Published July 23, 2012
Presumptive GOP presidential nominee Mitt Romney joined the call Monday for a transparent investigation into the death of Cuban dissident Oswaldo Paya, who lost his life over the weekend in a car crash at age 60.
“The cause of freedom in Cuba has lost one of its strongest voices and respected leaders yesterday,” Mitt Romney said in a statement. “The international community should demand that the facts concerning Paya’s death be accurately determined and that the surviving witnesses be protected.”
Florida Senator Marco Rubio, who is also Republican, also released a statement prodding foreign governments to pressure Cuba to investigate Paya’s death openly.
“As we try to learn more about the circumstances of Payá’s death, it is critically important that the international community join those inside Cuba in pressuring the regime to be forthcoming with the truth,” Rubio said in statement.
President Barack Obama also mourned Paya’s death, though he did not intimate that the Cuban government might be responsible for it or call for an investigation.
“The President's thoughts and prayers are with the family and friends of Oswaldo Payá, a tireless champion for greater civic and human rights in Cuba,” the White House Press Office said in a statement. “The United States will continue to support the Cuban people as they seek their fundamental human rights.”
Though Cuba has lost its prominence on the U.S. foreign policy agenda since the fall of the Soviet Union, the Communist government remains a deeply emotional issue for Americans of Cuban heritage, most of whom are concentrated in the swing state of Florida.
Romney and other Republican leaders pounced on Obama earlier this month for saying that he didn’t view Venezuela as a serious national security threat, a view unpopular among Cuban-Americans, many of whom resent the role President Hugo Chávez has played in propping up the Cuban dictatorship.
Paya gained international fame as the lead organizer of the Varela Project, a signature-gathering drive asking authorities for a referendum on guaranteeing rights such as freedom of speech and assembly. The initiative launched a decade ago was seen as the biggest nonviolent campaign to change the system Fidel Castro established after the 1959 Cuban revolution.
Paya died Sunday afternoon along with another dissident, Harold Cepero Escalante, in the crash in La Gavina, 500 miles (800 kilometers) east of the capital. Authorities said the driver of the rental car carrying Paya and Cepero lost control and struck a tree. Fellow passengers Jens Aron Modig, a Swedish citizen, and Angel Carromero, a Spaniard, were hospitalized with minor injuries and later released.
It was not immediately clear who was behind the wheel.
Cuban exile groups in the United States demanded a thorough and transparent investigation, as did the Christian Liberation Movement founded by Paya, according to the Miami Herald.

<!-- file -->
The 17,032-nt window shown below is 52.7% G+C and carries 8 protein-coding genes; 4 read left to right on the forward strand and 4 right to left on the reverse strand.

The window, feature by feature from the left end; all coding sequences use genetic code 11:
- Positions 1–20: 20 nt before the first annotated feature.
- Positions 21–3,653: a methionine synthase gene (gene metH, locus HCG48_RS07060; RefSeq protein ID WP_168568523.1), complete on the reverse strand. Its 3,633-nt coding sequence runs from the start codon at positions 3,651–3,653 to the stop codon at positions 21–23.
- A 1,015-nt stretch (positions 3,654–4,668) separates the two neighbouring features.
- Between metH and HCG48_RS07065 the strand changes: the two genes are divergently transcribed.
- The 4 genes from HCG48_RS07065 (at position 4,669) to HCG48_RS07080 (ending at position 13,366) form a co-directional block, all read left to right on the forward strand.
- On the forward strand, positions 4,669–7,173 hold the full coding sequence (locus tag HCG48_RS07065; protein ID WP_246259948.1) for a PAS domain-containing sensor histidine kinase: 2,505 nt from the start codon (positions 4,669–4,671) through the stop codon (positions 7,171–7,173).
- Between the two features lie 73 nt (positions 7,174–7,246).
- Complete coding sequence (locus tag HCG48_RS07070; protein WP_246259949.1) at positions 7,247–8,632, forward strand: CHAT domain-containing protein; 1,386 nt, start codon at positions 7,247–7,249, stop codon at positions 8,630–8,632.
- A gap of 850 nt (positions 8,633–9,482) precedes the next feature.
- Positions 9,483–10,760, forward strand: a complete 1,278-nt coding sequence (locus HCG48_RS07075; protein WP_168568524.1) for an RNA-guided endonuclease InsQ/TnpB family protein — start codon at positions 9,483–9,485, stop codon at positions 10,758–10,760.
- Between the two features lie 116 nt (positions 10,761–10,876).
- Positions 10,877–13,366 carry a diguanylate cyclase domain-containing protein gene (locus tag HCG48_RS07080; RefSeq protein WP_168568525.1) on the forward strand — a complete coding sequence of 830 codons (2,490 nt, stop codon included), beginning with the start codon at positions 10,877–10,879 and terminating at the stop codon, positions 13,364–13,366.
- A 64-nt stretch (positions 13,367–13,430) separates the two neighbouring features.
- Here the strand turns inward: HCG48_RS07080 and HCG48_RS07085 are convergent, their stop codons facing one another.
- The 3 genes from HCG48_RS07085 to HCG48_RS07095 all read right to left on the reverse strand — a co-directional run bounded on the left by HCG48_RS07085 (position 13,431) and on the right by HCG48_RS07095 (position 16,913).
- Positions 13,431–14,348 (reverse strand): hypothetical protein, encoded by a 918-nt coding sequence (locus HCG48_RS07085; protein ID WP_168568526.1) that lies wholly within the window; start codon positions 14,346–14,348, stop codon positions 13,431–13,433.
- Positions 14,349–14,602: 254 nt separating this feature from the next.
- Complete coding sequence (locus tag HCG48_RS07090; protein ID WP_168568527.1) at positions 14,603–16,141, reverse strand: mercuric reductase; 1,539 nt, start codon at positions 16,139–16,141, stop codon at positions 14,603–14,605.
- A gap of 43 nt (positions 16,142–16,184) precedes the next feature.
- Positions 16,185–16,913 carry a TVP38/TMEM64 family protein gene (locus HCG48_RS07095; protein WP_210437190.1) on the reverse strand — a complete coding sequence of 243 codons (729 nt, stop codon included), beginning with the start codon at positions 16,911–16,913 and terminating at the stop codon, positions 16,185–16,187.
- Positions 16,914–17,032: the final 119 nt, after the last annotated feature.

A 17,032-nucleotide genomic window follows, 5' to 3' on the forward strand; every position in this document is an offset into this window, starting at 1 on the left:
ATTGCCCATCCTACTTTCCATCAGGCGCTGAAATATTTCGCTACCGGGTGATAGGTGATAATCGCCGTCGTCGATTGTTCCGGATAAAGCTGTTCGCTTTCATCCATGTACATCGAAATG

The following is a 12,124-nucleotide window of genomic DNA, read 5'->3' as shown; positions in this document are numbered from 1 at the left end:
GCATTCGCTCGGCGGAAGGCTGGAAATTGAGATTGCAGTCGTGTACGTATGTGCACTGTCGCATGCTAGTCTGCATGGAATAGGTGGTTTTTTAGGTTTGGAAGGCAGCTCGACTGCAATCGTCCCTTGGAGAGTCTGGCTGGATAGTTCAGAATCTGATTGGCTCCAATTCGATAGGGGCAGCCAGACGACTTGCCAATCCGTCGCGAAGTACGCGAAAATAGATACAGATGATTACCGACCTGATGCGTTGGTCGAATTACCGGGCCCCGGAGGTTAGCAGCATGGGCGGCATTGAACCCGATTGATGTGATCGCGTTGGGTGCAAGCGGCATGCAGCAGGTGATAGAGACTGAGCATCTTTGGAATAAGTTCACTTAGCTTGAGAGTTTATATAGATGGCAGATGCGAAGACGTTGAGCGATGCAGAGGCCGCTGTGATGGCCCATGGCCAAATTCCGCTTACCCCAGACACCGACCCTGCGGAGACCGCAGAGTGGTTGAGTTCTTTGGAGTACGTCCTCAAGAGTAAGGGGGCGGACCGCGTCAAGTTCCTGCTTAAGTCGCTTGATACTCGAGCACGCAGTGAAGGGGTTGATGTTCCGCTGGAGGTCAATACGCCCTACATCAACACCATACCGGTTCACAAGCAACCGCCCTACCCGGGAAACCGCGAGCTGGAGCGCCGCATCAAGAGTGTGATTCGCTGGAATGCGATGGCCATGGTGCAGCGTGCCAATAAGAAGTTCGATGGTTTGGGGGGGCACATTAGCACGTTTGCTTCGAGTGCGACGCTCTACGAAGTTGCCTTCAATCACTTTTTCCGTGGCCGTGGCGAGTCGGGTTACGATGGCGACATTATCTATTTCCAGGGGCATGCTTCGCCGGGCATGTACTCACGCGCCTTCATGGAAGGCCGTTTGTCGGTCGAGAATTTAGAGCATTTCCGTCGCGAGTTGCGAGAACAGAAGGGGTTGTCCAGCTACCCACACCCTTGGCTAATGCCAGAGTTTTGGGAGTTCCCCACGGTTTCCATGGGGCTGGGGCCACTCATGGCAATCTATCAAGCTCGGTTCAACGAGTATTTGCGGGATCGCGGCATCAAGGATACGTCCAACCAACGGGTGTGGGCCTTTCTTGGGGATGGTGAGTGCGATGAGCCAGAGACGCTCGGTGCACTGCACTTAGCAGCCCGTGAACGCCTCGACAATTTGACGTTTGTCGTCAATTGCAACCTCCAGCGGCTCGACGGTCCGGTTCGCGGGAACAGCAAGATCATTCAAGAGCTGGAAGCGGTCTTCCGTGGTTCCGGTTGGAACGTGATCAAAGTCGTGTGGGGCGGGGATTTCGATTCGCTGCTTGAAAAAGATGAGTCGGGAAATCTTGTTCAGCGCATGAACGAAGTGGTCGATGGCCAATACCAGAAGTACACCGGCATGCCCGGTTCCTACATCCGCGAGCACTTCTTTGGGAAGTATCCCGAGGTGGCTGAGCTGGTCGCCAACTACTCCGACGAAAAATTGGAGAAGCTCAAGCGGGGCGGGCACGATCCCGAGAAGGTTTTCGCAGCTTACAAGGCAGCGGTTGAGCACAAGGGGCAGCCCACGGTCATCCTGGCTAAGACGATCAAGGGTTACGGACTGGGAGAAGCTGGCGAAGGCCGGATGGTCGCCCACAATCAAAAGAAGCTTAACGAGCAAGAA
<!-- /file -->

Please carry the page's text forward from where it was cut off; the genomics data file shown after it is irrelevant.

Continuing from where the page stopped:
Paya’s daughter, Rosa Maria Paya, says the car crashed because of another car
“The information we received from the boys in the car with him is that a car was trying to push them off the road, ramming them at every moment,” Paya said, according to the Herald. “So we think — we are convinced — that they wanted to harm them and ended up killing my father.”
Cuban state media reported the deaths without mentioning that Paya and Cepero were government opponents. Official media rarely refer to dissidents except to excoriate them as "counterrevolutionaries" financed by Washington.
Family members, dissidents and Roman Catholic Church officials gathered at Paya's house in the Cerro neighborhood of Havana on Monday to await the arrival of his body, which was being brought from the eastern province of Granma for burial.
"I want to say thank you for all the messages, the phone calls and the people who have come to express their support in these tragic moments," Ernesto Martini, a close associate of Paya, told the mourners.
"I can promise you and assure you we will continue our struggle, our demands for the civil rights of all Cubans," Martini said.
Spanish Embassy spokesman Francisco de Borja said Carromero has been giving statements to investigators and it was unclear when he would return to Spain.
Kalle Back, secretary-general of the Swedish Christian Democratic Youth, said Modig was in Cuba together with Carromero, who's deputy chairman of the Spanish ruling conservative Popular Party's youth wing. The Popular Party said Carromero was in Cuba for vacation and could not say how he came to be traveling in the vehicle with Paya.
Modig is chairman of the youth wing of the Christian Democrats, a small political party that's part of Sweden's center-right coalition government.
"He is doing well under the circumstances," Back said of Modig. "He has been released from the hospital and is under the care of the Swedish Embassy. ... He was there to show his moral support for the democracy movement."
The Spanish government and the European Union, which awarded Paya its Sakharov human rights and democracy prize in 2002, both sent condolences.
"Oswaldo Paya had dedicated his life to the cause of democracy and human rights in Cuba," EU foreign policy chief Catherine Ashton said in a statement.
Paya's brother, who lives in exile in Spain, called Monday a day of mourning for the family.
"We are feeling enormous pain," Carlos Paya said. "But we live with the fortitude that Oswaldo sowed to continue his work inside and outside of Cuba."
Based on reporting by the Associated Press.